30 September 2023
Book Launch

Beauty and Meaning

The T.S. Eliot lectures, given by Metropolitan Anthony Bloom in 1982, were at last published under the title of Beauty and Meaning by Darton Longman & Todd.  Beautifully edited by James Heywood, and elegantly designed by the publisher, this book was launched at St Andrew’s Holborn in central London, on Saturday 30th September.  The Anglican Bishop of Fulham, the Rt Revd Jonathan Baker, welcomed the large number of people who filled the church for the launch.

Bishop Rowan, a former Archbishop of Canterbury, and an expert on Orthodoxy and Russian religious thought, despite a train strike, valiantly travelled all the way from Wales by bus, and delivered a remarkable speech, without using a note, on Metropolitan Anthony’s lectures.  Bishop Rowan expounded the book’s understanding of the artist’s vision, which receives and does not impose, which looks at the world without reading himself into it and seeing what he can get out of it.  An awareness of beauty was a way of realising that reality is more than truth and that we can only see a fraction of reality.  The artist transfigured the prosaic, enabling the familiar to become strange again.  The work of an artist, Bishop Rowan argued, could only in fact be understood theologically: it needed more than secular philosophy – it needed a sense of God, a sense that He inhabits the world He has made.  Particularly fascinating was Bishop Rowan’s explanation that a symbol bears the meaning of “bringing together”: like the two broken halves of a coin, the liturgy (and indeed our life on this earth) can be seen as one fractured half, held up to God with the belief that God has the other half.  Finally, he referred to Metropolitan Anthony’s understanding of ugliness.  Rather than seeing beauty as consolation, as a place in which to hide, which leads us to get locked within ourselves, we should rather recognise the ugliness and brokenness of our world and see that, out of the pain and shame, ugliness can play a positive role: indeed it is artistic engagement with brokenness that can be a powerful way of saying, in Bishop Rowan’s words, “This is not the last word”.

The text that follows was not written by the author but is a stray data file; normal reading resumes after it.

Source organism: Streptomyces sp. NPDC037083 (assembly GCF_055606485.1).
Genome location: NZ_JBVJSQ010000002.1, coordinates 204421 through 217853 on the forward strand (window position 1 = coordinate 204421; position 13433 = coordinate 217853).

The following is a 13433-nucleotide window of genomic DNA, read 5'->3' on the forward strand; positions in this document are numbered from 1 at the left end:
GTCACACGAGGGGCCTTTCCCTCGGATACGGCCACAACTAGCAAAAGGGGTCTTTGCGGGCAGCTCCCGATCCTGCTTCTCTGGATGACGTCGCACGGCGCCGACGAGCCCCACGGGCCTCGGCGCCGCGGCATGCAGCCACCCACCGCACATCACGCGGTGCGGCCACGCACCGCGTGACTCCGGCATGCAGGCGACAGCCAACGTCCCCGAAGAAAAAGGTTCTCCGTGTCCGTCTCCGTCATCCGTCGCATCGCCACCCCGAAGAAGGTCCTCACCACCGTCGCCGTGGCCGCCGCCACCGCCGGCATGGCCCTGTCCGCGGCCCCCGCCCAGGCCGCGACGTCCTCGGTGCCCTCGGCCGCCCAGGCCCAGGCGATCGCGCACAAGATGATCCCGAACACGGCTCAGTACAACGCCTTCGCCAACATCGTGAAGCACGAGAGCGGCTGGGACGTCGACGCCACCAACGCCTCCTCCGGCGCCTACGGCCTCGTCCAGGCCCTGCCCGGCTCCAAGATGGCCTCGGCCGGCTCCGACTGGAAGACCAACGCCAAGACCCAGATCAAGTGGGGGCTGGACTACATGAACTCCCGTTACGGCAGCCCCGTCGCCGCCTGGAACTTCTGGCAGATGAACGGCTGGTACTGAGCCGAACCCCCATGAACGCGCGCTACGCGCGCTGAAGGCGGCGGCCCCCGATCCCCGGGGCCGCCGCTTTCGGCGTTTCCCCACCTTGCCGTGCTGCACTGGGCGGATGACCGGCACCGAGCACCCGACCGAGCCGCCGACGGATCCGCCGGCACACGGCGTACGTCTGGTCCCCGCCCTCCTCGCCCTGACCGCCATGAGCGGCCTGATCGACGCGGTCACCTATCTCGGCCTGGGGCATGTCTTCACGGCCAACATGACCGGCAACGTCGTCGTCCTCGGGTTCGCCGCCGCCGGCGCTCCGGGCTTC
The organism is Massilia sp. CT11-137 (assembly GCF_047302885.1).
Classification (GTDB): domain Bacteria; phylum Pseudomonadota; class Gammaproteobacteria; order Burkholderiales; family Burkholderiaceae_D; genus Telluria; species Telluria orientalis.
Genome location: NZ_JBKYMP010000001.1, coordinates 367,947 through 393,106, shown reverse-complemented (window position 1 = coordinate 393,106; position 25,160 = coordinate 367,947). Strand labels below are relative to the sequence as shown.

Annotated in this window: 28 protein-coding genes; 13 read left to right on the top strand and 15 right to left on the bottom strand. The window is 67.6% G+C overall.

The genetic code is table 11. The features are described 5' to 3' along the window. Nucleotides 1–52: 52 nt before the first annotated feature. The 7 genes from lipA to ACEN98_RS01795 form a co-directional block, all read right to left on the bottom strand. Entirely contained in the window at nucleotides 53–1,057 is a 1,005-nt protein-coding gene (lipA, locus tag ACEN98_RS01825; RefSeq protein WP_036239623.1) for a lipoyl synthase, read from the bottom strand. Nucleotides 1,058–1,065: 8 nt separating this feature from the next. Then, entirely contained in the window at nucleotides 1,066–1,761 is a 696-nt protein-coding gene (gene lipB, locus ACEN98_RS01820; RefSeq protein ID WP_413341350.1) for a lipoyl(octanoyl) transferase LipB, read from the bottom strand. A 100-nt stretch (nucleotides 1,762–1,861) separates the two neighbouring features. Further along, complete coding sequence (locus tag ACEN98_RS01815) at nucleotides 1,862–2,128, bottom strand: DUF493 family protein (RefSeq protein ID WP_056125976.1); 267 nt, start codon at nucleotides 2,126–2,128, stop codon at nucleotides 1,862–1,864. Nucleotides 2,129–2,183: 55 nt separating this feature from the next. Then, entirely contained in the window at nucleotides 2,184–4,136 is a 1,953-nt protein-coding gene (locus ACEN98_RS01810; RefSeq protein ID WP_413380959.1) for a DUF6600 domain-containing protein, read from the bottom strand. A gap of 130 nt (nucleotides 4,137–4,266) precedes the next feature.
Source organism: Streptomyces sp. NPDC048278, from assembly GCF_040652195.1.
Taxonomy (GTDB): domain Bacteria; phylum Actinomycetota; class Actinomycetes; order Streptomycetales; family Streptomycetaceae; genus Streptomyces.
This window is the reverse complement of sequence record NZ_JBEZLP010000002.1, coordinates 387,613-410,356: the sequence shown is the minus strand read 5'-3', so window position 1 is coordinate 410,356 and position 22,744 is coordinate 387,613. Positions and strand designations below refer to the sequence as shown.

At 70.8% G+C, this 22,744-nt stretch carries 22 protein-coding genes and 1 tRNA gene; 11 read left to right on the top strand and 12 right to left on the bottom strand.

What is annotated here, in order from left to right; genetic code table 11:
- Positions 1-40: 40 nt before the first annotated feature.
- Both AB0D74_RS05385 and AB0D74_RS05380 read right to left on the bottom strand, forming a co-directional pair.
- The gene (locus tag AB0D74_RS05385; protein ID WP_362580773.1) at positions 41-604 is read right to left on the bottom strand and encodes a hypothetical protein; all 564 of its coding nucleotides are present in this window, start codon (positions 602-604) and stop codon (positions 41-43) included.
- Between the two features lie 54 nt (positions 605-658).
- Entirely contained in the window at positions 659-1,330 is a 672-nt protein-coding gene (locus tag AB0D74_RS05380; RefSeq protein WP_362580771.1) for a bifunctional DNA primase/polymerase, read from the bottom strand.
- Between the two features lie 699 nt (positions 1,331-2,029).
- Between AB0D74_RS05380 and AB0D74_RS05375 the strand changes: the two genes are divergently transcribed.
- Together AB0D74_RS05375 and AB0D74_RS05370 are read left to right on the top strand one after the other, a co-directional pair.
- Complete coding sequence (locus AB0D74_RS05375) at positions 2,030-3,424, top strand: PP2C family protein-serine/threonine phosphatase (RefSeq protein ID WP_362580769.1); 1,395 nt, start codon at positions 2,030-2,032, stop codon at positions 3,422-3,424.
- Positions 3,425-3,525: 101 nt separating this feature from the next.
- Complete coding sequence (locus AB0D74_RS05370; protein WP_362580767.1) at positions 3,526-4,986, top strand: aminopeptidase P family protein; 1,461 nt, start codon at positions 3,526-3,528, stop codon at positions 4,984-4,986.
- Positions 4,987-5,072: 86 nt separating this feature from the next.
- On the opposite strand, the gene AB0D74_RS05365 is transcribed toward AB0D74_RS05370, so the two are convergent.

At the end of Bishop Rowan’s talk, Father Alexander Fostiropoulos, who chaired this part of the meeting, then invited questions from the audience. The event ended with a panikhida in memory of Metropolitan Anthony, which was served by Father Alexander Fostiropoulos.

Church House Bookshop set up a bookstall at the back of the church, selling copies of Beauty and Meaning: all were sold, and a long list of orders taken, which hopefully indicates that this book has a strong popular appeal.  As James Heywood, the editor, wrote in his Note at the start of the book, Metropolitan Anthony “was a spiritual leader who acquired many disciples because of his wisdom, his integrity, and his ability to express in words, both in Russian and English, the most profound spiritual and moral truths, in a way that spoke directly to the heart of his listeners.”  It is to be hoped that readers of Beauty and Meaning will be able to hear Metropolitan Anthony as those who knew him in life and received so much from him.

Xenia Dennen

November 2023